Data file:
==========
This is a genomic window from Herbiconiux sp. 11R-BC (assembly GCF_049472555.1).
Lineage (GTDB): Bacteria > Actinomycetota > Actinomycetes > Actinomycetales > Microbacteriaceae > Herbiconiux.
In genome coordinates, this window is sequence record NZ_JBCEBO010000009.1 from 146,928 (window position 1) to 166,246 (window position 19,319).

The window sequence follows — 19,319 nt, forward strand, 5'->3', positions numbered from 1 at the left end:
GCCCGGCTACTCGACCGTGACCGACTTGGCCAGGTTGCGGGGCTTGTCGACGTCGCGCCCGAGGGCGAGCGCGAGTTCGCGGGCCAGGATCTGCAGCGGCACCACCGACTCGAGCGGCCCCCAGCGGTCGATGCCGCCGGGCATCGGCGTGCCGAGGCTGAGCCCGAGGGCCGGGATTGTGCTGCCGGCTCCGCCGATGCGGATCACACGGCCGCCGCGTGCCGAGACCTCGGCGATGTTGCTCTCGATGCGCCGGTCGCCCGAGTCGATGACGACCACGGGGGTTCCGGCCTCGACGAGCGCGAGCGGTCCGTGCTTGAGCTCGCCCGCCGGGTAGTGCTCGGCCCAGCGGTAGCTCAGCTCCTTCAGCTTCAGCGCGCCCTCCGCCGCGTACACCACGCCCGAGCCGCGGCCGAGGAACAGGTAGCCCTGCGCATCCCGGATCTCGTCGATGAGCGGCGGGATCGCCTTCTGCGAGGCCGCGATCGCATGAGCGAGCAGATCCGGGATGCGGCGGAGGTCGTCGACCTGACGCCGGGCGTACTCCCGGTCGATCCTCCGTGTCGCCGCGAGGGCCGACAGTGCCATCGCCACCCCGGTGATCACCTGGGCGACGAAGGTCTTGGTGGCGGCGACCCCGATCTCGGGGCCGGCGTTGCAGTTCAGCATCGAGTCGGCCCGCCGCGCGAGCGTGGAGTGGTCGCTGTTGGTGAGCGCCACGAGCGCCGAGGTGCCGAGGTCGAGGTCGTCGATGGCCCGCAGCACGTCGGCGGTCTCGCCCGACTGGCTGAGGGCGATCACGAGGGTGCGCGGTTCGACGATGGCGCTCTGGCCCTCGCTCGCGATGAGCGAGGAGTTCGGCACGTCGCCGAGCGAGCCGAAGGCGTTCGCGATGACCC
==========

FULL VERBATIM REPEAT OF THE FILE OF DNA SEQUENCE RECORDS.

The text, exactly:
This is a genomic window from Herbiconiux sp. 11R-BC (assembly GCF_049472555.1).
Lineage (GTDB): Bacteria > Actinomycetota > Actinomycetes > Actinomycetales > Microbacteriaceae > Herbiconiux.
In genome coordinates, this window is sequence record NZ_JBCEBO010000009.1 from 146,928 (window position 1) to 166,246 (window position 19,319).

The window sequence follows — 19,319 nt, forward strand, 5'->3', positions numbered from 1 at the left end:
GCCCGGCTACTCGACCGTGACCGACTTGGCCAGGTTGCGGGGCTTGTCGACGTCGCGCCCGAGGGCGAGCGCGAGTTCGCGGGCCAGGATCTGCAGCGGCACCACCGACTCGAGCGGCCCCCAGCGGTCGATGCCGCCGGGCATCGGCGTGCCGAGGCTGAGCCCGAGGGCCGGGATTGTGCTGCCGGCTCCGCCGATGCGGATCACACGGCCGCCGCGTGCCGAGACCTCGGCGATGTTGCTCTCGATGCGCCGGTCGCCCGAGTCGATGACGACCACGGGGGTTCCGGCCTCGACGAGCGCGAGCGGTCCGTGCTTGAGCTCGCCCGCCGGGTAGTGCTCGGCCCAGCGGTAGCTCAGCTCCTTCAGCTTCAGCGCGCCCTCCGCCGCGTACACCACGCCCGAGCCGCGGCCGAGGAACAGGTAGCCCTGCGCATCCCGGATCTCGTCGATGAGCGGCGGGATCGCCTTCTGCGAGGCCGCGATCGCATGAGCGAGCAGATCCGGGATGCGGCGGAGGTCGTCGACCTGACGCCGGGCGTACTCCCGGTCGATCCTCCGTGTCGCCGCGAGGGCCGACAGTGCCATCGCCACCCCGGTGATCACCTGGGCGACGAAGGTCTTGGTGGCGGCGACCCCGATCTCGGGGCCGGCGTTGCAGTTCAGCATCGAGTCGGCCCGCCGCGCGAGCGTGGAGTGGTCGCTGTTGGTGAGCGCCACGAGCGCCGAGGTGCCGAGGTCGAGGTCGTCGATGGCCCGCAGCACGTCGGCGGTCTCGCCCGACTGGCTGAGGGCGATCACGAGGGTGCGCGGTTCGACGATGGCGCTCTGGCCCTCGCTCGCGATGAGCGAGGAGTTCGGCACGTCGCCGAGCGAGCCGAAGGCGTTCGCGATGACCC